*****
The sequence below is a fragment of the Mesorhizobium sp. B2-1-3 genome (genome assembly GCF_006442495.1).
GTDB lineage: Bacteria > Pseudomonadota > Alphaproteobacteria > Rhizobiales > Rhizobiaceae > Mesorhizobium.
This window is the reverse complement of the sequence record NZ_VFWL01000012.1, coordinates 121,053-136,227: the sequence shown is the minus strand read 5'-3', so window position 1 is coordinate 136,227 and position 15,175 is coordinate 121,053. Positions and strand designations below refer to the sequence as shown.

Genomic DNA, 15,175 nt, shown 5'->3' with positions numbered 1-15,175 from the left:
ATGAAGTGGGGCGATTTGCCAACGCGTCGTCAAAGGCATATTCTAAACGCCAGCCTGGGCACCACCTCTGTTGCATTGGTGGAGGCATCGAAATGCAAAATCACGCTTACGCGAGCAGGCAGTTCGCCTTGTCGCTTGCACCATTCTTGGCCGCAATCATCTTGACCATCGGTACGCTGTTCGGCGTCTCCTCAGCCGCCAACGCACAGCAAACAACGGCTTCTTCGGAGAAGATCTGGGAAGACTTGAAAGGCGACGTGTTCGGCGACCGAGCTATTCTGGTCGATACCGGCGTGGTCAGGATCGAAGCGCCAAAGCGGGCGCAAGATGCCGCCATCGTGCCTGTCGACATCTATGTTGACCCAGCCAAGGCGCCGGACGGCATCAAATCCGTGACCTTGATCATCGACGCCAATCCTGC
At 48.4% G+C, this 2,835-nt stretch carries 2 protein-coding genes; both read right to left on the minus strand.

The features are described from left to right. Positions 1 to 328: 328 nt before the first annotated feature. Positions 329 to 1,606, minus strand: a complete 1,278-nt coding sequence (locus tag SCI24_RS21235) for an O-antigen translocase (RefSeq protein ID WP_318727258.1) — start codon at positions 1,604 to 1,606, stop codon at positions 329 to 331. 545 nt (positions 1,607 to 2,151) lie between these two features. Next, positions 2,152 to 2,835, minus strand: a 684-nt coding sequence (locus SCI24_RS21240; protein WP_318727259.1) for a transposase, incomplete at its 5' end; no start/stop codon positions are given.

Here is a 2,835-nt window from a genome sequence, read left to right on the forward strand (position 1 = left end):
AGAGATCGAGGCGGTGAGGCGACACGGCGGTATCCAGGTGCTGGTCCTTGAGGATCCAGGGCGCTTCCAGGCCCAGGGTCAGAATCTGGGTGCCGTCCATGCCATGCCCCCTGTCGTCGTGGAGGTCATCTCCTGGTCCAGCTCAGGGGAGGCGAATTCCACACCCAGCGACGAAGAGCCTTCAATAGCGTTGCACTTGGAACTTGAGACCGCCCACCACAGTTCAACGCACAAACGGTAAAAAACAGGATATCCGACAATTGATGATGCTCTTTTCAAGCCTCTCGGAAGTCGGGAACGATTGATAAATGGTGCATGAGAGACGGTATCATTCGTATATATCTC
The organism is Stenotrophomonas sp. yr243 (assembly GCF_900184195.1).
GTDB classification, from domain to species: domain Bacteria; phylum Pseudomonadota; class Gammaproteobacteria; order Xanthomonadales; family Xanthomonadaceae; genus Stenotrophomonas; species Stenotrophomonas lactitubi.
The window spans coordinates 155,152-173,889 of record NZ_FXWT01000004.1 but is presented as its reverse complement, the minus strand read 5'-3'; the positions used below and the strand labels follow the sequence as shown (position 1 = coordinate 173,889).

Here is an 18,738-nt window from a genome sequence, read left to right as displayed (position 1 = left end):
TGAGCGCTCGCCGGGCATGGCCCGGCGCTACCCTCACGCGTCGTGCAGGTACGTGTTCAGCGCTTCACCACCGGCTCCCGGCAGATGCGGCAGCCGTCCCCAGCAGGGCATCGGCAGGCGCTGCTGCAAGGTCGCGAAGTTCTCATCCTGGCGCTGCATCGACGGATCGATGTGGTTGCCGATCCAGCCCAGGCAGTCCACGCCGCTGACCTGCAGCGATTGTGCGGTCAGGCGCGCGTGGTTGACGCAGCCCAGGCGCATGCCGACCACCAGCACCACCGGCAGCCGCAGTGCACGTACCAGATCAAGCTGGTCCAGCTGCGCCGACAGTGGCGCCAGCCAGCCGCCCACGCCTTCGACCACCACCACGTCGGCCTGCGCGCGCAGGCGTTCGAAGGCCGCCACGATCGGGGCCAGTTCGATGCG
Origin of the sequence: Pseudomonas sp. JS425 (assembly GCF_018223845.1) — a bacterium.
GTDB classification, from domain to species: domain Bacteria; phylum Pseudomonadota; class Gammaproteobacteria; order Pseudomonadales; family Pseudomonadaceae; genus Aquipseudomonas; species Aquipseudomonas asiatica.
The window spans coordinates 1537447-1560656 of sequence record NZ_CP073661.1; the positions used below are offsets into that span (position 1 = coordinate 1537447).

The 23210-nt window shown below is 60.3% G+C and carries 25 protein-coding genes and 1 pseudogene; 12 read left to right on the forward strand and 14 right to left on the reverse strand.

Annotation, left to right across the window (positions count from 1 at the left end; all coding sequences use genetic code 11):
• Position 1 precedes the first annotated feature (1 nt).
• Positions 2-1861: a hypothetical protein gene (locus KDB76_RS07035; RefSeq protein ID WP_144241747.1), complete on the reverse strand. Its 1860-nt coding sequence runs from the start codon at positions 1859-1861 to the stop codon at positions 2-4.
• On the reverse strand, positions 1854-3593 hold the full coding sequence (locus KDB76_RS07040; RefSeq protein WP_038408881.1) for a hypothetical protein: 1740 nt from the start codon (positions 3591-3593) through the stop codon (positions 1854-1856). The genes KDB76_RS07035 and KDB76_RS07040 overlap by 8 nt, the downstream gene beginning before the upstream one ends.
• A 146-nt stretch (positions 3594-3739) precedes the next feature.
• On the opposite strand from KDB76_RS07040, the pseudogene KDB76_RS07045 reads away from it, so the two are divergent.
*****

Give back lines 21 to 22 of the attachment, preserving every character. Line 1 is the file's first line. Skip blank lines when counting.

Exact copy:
• Positions 2-1861: a hypothetical protein gene (locus KDB76_RS07035; RefSeq protein ID WP_144241747.1), complete on the reverse strand. Its 1860-nt coding sequence runs from the start codon at positions 1859-1861 to the stop codon at positions 2-4.
• On the reverse strand, positions 1854-3593 hold the full coding sequence (locus KDB76_RS07040; RefSeq protein WP_038408881.1) for a hypothetical protein: 1740 nt from the start codon (positions 3591-3593) through the stop codon (positions 1854-1856). The genes KDB76_RS07035 and KDB76_RS07040 overlap by 8 nt, the downstream gene beginning before the upstream one ends.